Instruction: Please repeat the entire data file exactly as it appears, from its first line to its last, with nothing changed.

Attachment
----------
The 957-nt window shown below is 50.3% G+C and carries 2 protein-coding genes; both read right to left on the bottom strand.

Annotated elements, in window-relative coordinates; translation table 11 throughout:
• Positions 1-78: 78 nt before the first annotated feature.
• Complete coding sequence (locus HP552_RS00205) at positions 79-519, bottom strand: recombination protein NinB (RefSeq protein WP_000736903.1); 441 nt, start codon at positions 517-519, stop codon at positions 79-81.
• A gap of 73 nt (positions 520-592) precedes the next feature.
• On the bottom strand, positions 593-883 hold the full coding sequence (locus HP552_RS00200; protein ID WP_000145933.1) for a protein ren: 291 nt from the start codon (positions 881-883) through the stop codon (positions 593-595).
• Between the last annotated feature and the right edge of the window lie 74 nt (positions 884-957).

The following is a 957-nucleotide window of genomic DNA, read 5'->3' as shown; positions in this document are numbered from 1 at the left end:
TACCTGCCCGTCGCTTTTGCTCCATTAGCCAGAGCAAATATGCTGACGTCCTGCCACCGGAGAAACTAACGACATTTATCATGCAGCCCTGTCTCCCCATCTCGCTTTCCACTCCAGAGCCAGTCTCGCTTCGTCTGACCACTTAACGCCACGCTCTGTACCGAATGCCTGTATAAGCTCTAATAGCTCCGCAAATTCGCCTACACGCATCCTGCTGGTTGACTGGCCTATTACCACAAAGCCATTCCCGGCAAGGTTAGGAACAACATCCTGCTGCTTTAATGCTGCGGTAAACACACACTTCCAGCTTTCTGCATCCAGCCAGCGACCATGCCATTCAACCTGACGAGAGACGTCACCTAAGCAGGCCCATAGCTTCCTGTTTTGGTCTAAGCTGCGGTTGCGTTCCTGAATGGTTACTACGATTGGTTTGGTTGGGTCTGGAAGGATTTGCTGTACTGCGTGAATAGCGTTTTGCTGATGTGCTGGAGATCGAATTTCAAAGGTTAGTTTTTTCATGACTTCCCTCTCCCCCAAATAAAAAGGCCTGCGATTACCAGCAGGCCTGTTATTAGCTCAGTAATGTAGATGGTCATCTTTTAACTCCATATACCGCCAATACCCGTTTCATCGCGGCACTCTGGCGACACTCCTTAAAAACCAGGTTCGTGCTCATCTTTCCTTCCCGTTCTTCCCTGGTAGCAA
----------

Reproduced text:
The 957-nt window shown below is 50.3% G+C and carries 2 protein-coding genes; both read right to left on the bottom strand.

Annotated elements, in window-relative coordinates; translation table 11 throughout:
• Positions 1-78: 78 nt before the first annotated feature.
• Complete coding sequence (locus HP552_RS00205) at positions 79-519, bottom strand: recombination protein NinB (RefSeq protein WP_000736903.1); 441 nt, start codon at positions 517-519, stop codon at positions 79-81.
• A gap of 73 nt (positions 520-592) precedes the next feature.
• On the bottom strand, positions 593-883 hold the full coding sequence (locus HP552_RS00200; protein ID WP_000145933.1) for a protein ren: 291 nt from the start codon (positions 881-883) through the stop codon (positions 593-595).
• Between the last annotated feature and the right edge of the window lie 74 nt (positions 884-957).

The following is a 957-nucleotide window of genomic DNA, read 5'->3' as shown; positions in this document are numbered from 1 at the left end:
TACCTGCCCGTCGCTTTTGCTCCATTAGCCAGAGCAAATATGCTGACGTCCTGCCACCGGAGAAACTAACGACATTTATCATGCAGCCCTGTCTCCCCATCTCGCTTTCCACTCCAGAGCCAGTCTCGCTTCGTCTGACCACTTAACGCCACGCTCTGTACCGAATGCCTGTATAAGCTCTAATAGCTCCGCAAATTCGCCTACACGCATCCTGCTGGTTGACTGGCCTATTACCACAAAGCCATTCCCGGCAAGGTTAGGAACAACATCCTGCTGCTTTAATGCTGCGGTAAACACACACTTCCAGCTTTCTGCATCCAGCCAGCGACCATGCCATTCAACCTGACGAGAGACGTCACCTAAGCAGGCCCATAGCTTCCTGTTTTGGTCTAAGCTGCGGTTGCGTTCCTGAATGGTTACTACGATTGGTTTGGTTGGGTCTGGAAGGATTTGCTGTACTGCGTGAATAGCGTTTTGCTGATGTGCTGGAGATCGAATTTCAAAGGTTAGTTTTTTCATGACTTCCCTCTCCCCCAAATAAAAAGGCCTGCGATTACCAGCAGGCCTGTTATTAGCTCAGTAATGTAGATGGTCATCTTTTAACTCCATATACCGCCAATACCCGTTTCATCGCGGCACTCTGGCGACACTCCTTAAAAACCAGGTTCGTGCTCATCTTTCCTTCCCGTTCTTCCCTGGTAGCAA